Eyesight resources for families.
Your route to understanding child vision and eye health.
Kia ora and welcome to Vision 20/20's resources for families and whānau! Did your child participate in Vision 20/20's in-classroom eye screening? Are you trying to find information on caring for your child's eyes? As a parent or a guardian, we encourage you to be a big part of the team that ensures your child receives proper eye health care.
We want to make it as easy as possible for your child to have their eyes tested; we want kids to understand the importance of looking after their eyes - that’s why we developed our vision screening kits and teaching resources.
As a parent, guardian, or loved one - it can be difficult to understand and navigate the health system and available resources to properly care for the health of our children. Read on to learn about what to watch for when considering child eye health, vision screening for kids, and the 'spectacle subsidy' to reduce the financial burdens of child eye care. If you have any concerns about your child's vision - please check with an optometrist.
Child Vision Signs
Families can monitor for common signs that a child might have an eyesight challenge, including:
Dislike and avoidance of close work
Sitting at the table with an awkward posture
Turning or tilting the head to one side
Closing one eye while reading
Taking an unusually long time to complete reading comprehension tasks
Moving closer to a book, desk, or computer screen while reading
Excessive blinking or rubbing of eyes
Losing place while reading; skipping or re-reading lines or words
Using a finger as a placemark when reading; reading unusually slowly
Complaints of headache, dizziness, and nausea
Needing to sit close to the TV or board at school to see clearly
Lack of confidence in group sports and activities
For more information on signs your child might have a vision issue, common vision issues, and more - please visit the New Zealand's Association of Optometrists.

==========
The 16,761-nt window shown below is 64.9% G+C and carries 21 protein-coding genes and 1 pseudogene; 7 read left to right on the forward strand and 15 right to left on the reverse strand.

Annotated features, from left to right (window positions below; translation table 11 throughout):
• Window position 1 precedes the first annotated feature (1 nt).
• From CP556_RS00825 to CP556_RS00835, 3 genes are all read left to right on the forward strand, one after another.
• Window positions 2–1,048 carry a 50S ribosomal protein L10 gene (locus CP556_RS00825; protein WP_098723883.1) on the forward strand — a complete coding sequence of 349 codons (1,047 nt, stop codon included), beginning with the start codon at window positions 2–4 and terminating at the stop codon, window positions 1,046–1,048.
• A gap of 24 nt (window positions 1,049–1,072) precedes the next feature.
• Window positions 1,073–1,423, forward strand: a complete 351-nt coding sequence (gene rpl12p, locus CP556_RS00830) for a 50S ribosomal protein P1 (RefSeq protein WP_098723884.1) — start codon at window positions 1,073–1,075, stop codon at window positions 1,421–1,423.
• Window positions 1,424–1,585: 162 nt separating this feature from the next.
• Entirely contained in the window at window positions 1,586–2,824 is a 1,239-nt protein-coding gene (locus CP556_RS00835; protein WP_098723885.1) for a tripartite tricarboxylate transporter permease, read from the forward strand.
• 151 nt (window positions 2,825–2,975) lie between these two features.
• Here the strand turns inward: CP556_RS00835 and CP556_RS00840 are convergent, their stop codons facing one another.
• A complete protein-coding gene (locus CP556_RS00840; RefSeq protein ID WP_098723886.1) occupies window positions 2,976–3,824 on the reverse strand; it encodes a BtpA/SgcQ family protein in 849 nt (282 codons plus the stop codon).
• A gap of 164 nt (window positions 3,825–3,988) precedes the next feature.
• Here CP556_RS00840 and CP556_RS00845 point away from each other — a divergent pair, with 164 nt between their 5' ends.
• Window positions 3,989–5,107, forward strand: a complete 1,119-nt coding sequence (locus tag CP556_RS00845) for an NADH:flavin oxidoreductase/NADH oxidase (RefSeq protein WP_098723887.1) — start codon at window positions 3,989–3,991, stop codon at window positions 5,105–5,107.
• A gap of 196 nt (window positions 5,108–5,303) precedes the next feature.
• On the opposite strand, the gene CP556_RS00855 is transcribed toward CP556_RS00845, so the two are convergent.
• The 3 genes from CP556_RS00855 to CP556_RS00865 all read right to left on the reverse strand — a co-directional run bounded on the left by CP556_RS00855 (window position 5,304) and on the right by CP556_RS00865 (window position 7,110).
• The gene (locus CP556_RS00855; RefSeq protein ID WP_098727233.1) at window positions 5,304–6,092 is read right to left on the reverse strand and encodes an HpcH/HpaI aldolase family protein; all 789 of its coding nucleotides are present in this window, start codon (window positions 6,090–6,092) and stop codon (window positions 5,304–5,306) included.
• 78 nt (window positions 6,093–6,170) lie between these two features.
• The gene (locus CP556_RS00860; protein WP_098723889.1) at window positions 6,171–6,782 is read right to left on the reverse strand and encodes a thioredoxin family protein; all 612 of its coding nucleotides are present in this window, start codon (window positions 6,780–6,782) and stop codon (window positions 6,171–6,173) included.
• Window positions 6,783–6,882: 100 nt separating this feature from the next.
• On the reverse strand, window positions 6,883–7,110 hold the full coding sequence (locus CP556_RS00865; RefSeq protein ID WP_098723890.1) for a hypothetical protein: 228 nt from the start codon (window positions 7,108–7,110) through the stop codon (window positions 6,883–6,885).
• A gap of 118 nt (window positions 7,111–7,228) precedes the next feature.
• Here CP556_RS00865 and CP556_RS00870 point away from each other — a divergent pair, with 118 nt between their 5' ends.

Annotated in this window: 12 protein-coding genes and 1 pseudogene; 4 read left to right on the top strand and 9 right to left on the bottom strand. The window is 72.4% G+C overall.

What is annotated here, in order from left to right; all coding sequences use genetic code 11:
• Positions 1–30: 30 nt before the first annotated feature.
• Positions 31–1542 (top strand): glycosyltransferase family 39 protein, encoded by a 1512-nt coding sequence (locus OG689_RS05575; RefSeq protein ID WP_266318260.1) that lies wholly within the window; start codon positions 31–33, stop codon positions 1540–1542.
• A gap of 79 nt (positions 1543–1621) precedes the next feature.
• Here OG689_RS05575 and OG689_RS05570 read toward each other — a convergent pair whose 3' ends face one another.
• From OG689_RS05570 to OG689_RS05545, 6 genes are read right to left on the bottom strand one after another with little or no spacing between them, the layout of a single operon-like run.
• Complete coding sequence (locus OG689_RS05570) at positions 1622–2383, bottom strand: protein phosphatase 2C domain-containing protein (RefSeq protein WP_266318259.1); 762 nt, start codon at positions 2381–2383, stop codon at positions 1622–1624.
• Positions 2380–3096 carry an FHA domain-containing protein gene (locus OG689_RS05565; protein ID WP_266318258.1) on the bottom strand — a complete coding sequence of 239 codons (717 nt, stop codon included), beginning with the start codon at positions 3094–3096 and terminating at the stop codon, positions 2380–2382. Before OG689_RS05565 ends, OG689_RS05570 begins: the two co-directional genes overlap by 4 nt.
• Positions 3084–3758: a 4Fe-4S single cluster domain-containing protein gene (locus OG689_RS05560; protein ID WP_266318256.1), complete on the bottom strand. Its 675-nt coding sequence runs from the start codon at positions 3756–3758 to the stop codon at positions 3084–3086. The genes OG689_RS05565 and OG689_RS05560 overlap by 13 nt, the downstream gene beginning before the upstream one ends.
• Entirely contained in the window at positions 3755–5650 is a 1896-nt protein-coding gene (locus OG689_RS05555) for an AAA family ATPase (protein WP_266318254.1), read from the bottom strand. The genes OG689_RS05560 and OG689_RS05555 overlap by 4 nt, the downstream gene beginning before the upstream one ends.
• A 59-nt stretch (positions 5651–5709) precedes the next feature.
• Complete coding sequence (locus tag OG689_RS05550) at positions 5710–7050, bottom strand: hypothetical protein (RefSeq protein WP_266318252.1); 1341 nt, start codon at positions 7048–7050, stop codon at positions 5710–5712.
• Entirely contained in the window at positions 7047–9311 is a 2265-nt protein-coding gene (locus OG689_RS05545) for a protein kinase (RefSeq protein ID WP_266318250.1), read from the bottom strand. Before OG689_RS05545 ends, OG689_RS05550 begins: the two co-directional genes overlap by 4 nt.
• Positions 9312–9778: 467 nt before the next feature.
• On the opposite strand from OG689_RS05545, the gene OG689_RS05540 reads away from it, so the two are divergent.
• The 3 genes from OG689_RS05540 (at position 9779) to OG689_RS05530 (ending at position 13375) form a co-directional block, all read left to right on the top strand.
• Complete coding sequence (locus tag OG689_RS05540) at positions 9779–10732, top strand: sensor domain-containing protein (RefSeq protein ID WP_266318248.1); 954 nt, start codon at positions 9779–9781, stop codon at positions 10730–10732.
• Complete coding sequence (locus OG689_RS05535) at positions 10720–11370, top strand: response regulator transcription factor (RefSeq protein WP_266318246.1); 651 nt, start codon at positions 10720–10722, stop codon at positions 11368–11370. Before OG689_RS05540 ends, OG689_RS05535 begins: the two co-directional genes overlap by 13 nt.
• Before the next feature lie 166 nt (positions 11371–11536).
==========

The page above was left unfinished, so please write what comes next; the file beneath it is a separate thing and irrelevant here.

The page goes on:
Child Vision Screening
What to know about standard school vision screening opportunities.
Families should be aware of the standard vision testing opportunities for children. In New Zealand, the Public Health system administers scheduled eyesight testing for children on two occasions:
B4 School Check at age four years. This examination is for eye alignment.
Year 7 vision testing at school. This is a standard vision screen.
Look out for when the vision testing is happening and see if your child brings home a referral letter. If your child fails a vision test, it is best to take them to a local optometrist for an in-depth exam to ensure your child receives the care they need. Please see an optometrist if you have any concerns with your child’s vision at any age.
The NZ Association of Optometrists recommends that children have their eyes examined:
At 6 to 12 months old.
At 2 to 3 years of age.
Before starting school.
Through their school years as indicated by vision screening or school performance.
The 'Spectacle Subsidy'
Did you know there's financial help available in New Zealand to cover costly child eye care fees?
If your child is 15 or younger and has eyesight challenges, you may be able to access the spectacle subsidy to help cover the costs of proper eye care. Who can get the spectacle subsidy?
A child or young person who is 15 years of age or under, provided:
the parent/guardian or child has a valid community services card, or
the child has a current high-use health card.
There are clinical vision guidelines your child will need to meet; an optometrist or ophthalmologist can discuss these guidelines with you during your appointment. If your child does not meet the clinical guidelines, your optometrist or ophthalmologist may apply to Enable New Zealand for a review of your child’s circumstances.
The spectacle subsidy can be claimed for the following items:
Spectacles (frames and lenses)
For further information, please visit the Ministry of Health's page on the spectacle subsidy.